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Monday’s Euro-file: Armstrong eyes Paris-Nice, hints at skipping world’s; Ullrich fit and optimistic

Four-time Tour de France champ Lance Armstrong told the French sports daily L’Equipe he’s still not convinced he’ll race in the 2003 road world championships in Hamilton, Canada. Armstrong said the race is too late on the calendar to suit his training program for his run at a record-tying fifth Tour in July. “Even though it will be special to have the world’s in North America, it’s very late. It’s hard to stay in focus after the Tour unless you race in the Vuelta. That’s hard to do,” he said. Armstrong also rounded out what will be his spring racing schedule, which could include Paris-Nice

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By Andrew Hood

Wouldn't you be smiling?

Wouldn’t you be smiling?

Photo: AFP (file photo)

Four-time Tour de France champ Lance Armstrong told the French sports daily L’Equipe he’s still not convinced he’ll race in the 2003 road world championships in Hamilton, Canada.

Armstrong said the race is too late on the calendar to suit his training program for his run at a record-tying fifth Tour in July. “Even though it will be special to have the world’s in North America, it’s very late. It’s hard to stay in focus after the Tour unless you race in the Vuelta. That’s hard to do,” he said.

Armstrong also rounded out what will be his spring racing schedule, which could include Paris-Nice for the first time since 1998. “It’s usually Tour of Murcia (in Spain, March 5-9), but I’d like to race Paris-Nice. The race has changed a lot since I last did it and it’s found its place. I’ve always liked the race,” he said.

Armstrong also said he’ll likely skip Tour of Flanders, which he raced this year because it’s a dangerous race that requires top form, difficult for Armstrong to shoot for so early in the season. He said his spring racing scheduled will likely include starts at Milan-San Remo (March 22), Amstel Gold (April 20), Fleche Wallone (April 23) and Liege-Bastogne-Liege (April 27).

Riis on Tour 2003
CSC-Tiscali team manager said the 2003 Tour course favors his team, even though it remains to be seen whether or not he can sign 1997 Tour de France winner Jan Ullrich. Riis was hoping to announce Ullrich’s arrival to the team during the Tour presentation last week in Paris, but the Dane has yet to secure a co-sponsor for the team to have the money to sign the German.

“It is a good route. It is not all that challenging, but I think that it will suit our style of racing well. I think that the 68-km team time trial will be very important and we will be aiming for the yellow jersey on that day,” Riis said on the team’s web page. “Generally speaking, next year’s Tour requires a coherent team effort from our riders who have to be able to defend the yellow jersey in the event that we should succeed in taking it early on in the race. There will only be two very tough mountain finishes. And, on many stages, the toughest climbs are placed far away from the finish.”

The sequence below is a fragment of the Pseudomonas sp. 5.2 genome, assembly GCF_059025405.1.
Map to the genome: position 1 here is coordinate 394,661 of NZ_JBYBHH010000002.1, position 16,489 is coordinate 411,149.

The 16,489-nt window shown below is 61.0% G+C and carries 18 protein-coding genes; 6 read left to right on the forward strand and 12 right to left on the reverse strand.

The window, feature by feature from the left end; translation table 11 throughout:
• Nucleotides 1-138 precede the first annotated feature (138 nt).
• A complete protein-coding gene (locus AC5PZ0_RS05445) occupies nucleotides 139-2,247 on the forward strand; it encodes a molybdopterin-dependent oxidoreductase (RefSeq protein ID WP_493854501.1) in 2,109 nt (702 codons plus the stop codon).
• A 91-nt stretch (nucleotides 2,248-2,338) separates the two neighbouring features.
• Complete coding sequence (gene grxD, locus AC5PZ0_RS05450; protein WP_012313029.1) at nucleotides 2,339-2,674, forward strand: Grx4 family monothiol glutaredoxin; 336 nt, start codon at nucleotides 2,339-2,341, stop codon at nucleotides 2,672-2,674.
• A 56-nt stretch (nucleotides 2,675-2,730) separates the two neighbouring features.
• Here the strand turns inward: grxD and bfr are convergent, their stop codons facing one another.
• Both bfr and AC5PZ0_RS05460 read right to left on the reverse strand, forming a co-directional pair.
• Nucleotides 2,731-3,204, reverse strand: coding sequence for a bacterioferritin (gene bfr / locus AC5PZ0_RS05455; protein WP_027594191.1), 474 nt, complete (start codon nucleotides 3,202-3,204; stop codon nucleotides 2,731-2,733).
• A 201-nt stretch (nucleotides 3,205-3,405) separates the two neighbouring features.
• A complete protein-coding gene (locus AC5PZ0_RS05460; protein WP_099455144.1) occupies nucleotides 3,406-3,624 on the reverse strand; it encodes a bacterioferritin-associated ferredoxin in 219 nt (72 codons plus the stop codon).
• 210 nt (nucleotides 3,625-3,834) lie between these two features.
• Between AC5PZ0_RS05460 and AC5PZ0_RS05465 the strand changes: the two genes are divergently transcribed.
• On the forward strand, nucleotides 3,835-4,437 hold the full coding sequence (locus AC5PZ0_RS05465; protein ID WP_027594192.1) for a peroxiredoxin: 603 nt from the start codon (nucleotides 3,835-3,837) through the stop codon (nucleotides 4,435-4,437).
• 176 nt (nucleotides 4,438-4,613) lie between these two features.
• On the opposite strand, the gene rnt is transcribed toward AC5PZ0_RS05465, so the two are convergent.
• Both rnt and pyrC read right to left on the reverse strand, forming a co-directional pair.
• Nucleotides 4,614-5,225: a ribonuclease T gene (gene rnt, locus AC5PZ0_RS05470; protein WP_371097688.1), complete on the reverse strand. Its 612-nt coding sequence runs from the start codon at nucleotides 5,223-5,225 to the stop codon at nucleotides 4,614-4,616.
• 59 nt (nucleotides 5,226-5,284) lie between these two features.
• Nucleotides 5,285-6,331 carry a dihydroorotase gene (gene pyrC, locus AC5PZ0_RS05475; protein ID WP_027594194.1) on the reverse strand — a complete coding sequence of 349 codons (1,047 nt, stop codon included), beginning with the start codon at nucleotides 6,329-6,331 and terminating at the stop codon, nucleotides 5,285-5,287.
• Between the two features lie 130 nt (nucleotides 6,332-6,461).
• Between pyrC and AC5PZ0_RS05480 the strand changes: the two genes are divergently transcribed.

If Riis can sign Ullrich, the German will likely share leadership duties with American Tyler Hamilton, who finished second overall at the 2002 Giro d’Italia despite racing much of the three-week race with a broken shoulder. Riis, the winner of the 1996 Tour, said it was great to celebrate along with 21 former winners of the race at the presentation of the 100th race edition.

”It was a great experience to be celebrated along with such prominent cycling personalities. It reminded me of the significance of this race,” he said. “A Tour de France win ensures prominence and prestige.”

Ullrich on Riis
Jan Ullrich, meanwhile, says he wants to rejoin former Telekom team captain Bjarne Riis at CSC-Tiscali next season. The troubled 1997 Tour winner has cut ties with his Telekom team for good, the only pro squad he’s known since turning professional in 1995. Ullrich, currently suspended from racing until March after testing positive for amphetamines in June, said he needs a new environment to recapture the ambitions to race.

“I think Bjarne [Riis] and I did a great job together in the past, over many years,” he told Eurosport in a recent interview in Paris. “We are friends. He has built up a team that I would love to ride for because he comes out with new ideas every season. He’s developing cycling. There are things I have been looking for in the past years and I really would be happy if I could sign with him soon. I think we are going to do a great job together.”

Ullrich, however, hasn’t raced since January and knee injuries forced him under the knife in May and again in August. In Paris for the 2003 Tour presentation, Ullrich looked surprisingly fit and sounded optimistic about the future.

“For the moment everything is good. But also I am sitting here and not on my bike. And we will suffer again, because one more time it is a very difficult Tour,” he said. “I feel good because my future is almost planned and I have a real desire for riding again. I really would like to show my best again in the next years. I hope I’ll succeed.”

Botero eyes Telekom
While Jan Ullrich is leaving Telekom, the German team is wasting no time in bolstering its roster. It’s already signed Cadel Evans and 2002 Giro winner Paolo Salvodelli and now it’s getting closer to signing world time trial champion Santiago Botero. The Colombian is currently unhappy at Kelme and wants to get out of his contract for next year. Telekom reportedly has an offer on the table, but Botero has a hefty $750,000 buy-out clause in his contract.